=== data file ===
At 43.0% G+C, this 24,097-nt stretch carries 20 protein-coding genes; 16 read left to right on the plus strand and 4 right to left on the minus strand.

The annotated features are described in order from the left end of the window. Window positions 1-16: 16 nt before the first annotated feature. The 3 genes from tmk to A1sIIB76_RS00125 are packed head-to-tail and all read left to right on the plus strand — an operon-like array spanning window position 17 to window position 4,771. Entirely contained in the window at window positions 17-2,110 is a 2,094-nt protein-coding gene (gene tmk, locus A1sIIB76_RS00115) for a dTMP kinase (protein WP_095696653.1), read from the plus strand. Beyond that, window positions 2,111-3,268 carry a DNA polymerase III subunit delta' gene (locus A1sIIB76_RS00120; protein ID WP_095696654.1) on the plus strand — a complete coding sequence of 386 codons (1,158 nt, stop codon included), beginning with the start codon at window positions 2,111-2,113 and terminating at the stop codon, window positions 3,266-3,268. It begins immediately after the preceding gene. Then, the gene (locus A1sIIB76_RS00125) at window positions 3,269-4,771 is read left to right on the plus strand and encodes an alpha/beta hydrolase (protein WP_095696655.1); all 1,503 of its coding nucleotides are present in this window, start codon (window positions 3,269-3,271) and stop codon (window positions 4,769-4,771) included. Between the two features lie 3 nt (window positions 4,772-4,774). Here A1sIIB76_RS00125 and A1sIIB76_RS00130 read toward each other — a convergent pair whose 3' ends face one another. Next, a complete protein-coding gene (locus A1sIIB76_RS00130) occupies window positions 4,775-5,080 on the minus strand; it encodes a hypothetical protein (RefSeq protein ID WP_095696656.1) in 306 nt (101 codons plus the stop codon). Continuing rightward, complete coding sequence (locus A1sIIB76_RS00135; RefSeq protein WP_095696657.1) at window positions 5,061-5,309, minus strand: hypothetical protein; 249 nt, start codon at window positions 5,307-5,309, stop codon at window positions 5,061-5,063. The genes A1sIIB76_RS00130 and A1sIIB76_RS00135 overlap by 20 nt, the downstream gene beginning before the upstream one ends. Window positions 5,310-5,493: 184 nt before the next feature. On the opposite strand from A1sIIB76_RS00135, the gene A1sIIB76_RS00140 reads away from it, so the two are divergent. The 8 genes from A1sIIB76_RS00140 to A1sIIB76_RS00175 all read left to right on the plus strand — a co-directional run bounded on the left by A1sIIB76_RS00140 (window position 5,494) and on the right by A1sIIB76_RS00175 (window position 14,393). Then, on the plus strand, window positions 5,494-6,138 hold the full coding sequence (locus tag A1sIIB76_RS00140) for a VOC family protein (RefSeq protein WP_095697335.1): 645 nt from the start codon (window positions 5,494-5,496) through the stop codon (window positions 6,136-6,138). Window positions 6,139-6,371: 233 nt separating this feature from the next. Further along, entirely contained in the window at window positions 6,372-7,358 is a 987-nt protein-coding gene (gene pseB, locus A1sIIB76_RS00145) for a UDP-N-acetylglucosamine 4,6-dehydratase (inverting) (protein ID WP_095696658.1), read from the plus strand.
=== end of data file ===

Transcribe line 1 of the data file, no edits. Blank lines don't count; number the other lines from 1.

At 43.0% G+C, this 24,097-nt stretch carries 20 protein-coding genes; 16 read left to right on the plus strand and 4 right to left on the minus strand.